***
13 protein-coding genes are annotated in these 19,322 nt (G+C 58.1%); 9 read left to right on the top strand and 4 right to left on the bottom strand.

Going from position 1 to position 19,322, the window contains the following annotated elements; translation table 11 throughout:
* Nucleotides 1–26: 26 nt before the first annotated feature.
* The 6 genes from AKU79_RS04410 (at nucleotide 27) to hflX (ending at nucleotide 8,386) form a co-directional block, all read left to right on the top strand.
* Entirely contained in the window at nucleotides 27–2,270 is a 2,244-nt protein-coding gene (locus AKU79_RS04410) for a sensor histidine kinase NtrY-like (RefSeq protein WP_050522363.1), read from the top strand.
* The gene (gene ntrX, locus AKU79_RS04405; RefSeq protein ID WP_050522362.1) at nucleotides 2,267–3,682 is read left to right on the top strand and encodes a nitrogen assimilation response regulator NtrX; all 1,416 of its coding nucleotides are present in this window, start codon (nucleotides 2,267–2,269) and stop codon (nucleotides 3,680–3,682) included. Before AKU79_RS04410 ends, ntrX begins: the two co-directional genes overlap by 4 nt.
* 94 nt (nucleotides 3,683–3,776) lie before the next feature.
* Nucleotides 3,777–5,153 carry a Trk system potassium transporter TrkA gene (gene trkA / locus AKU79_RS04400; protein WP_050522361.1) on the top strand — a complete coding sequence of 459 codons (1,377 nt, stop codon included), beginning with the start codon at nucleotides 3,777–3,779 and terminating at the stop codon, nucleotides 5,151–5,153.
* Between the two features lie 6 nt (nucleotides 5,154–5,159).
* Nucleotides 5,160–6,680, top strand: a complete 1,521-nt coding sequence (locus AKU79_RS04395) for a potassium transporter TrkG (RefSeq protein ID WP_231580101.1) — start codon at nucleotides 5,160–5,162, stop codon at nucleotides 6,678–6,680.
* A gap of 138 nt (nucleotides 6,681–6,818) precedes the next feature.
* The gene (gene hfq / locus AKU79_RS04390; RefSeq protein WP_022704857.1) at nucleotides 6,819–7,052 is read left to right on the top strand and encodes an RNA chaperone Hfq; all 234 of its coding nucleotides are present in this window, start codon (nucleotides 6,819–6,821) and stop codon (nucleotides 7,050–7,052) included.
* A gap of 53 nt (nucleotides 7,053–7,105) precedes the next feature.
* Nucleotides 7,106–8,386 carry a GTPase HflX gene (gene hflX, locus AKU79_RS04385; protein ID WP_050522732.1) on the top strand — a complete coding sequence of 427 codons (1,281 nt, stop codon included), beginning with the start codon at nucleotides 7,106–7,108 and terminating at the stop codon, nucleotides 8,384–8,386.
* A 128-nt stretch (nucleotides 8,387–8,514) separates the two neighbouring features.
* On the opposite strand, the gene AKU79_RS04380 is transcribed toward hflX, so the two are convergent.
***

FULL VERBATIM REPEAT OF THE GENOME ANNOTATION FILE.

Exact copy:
13 protein-coding genes are annotated in these 19,322 nt (G+C 58.1%); 9 read left to right on the top strand and 4 right to left on the bottom strand.

Going from position 1 to position 19,322, the window contains the following annotated elements; translation table 11 throughout:
* Nucleotides 1–26: 26 nt before the first annotated feature.
* The 6 genes from AKU79_RS04410 (at nucleotide 27) to hflX (ending at nucleotide 8,386) form a co-directional block, all read left to right on the top strand.
* Entirely contained in the window at nucleotides 27–2,270 is a 2,244-nt protein-coding gene (locus AKU79_RS04410) for a sensor histidine kinase NtrY-like (RefSeq protein WP_050522363.1), read from the top strand.
* The gene (gene ntrX, locus AKU79_RS04405; RefSeq protein ID WP_050522362.1) at nucleotides 2,267–3,682 is read left to right on the top strand and encodes a nitrogen assimilation response regulator NtrX; all 1,416 of its coding nucleotides are present in this window, start codon (nucleotides 2,267–2,269) and stop codon (nucleotides 3,680–3,682) included. Before AKU79_RS04410 ends, ntrX begins: the two co-directional genes overlap by 4 nt.
* 94 nt (nucleotides 3,683–3,776) lie before the next feature.
* Nucleotides 3,777–5,153 carry a Trk system potassium transporter TrkA gene (gene trkA / locus AKU79_RS04400; protein WP_050522361.1) on the top strand — a complete coding sequence of 459 codons (1,377 nt, stop codon included), beginning with the start codon at nucleotides 3,777–3,779 and terminating at the stop codon, nucleotides 5,151–5,153.
* Between the two features lie 6 nt (nucleotides 5,154–5,159).
* Nucleotides 5,160–6,680, top strand: a complete 1,521-nt coding sequence (locus AKU79_RS04395) for a potassium transporter TrkG (RefSeq protein ID WP_231580101.1) — start codon at nucleotides 5,160–5,162, stop codon at nucleotides 6,678–6,680.
* A gap of 138 nt (nucleotides 6,681–6,818) precedes the next feature.
* The gene (gene hfq / locus AKU79_RS04390; RefSeq protein WP_022704857.1) at nucleotides 6,819–7,052 is read left to right on the top strand and encodes an RNA chaperone Hfq; all 234 of its coding nucleotides are present in this window, start codon (nucleotides 6,819–6,821) and stop codon (nucleotides 7,050–7,052) included.
* A gap of 53 nt (nucleotides 7,053–7,105) precedes the next feature.
* Nucleotides 7,106–8,386 carry a GTPase HflX gene (gene hflX, locus AKU79_RS04385; protein ID WP_050522732.1) on the top strand — a complete coding sequence of 427 codons (1,281 nt, stop codon included), beginning with the start codon at nucleotides 7,106–7,108 and terminating at the stop codon, nucleotides 8,384–8,386.
* A 128-nt stretch (nucleotides 8,387–8,514) separates the two neighbouring features.
* On the opposite strand, the gene AKU79_RS04380 is transcribed toward hflX, so the two are convergent.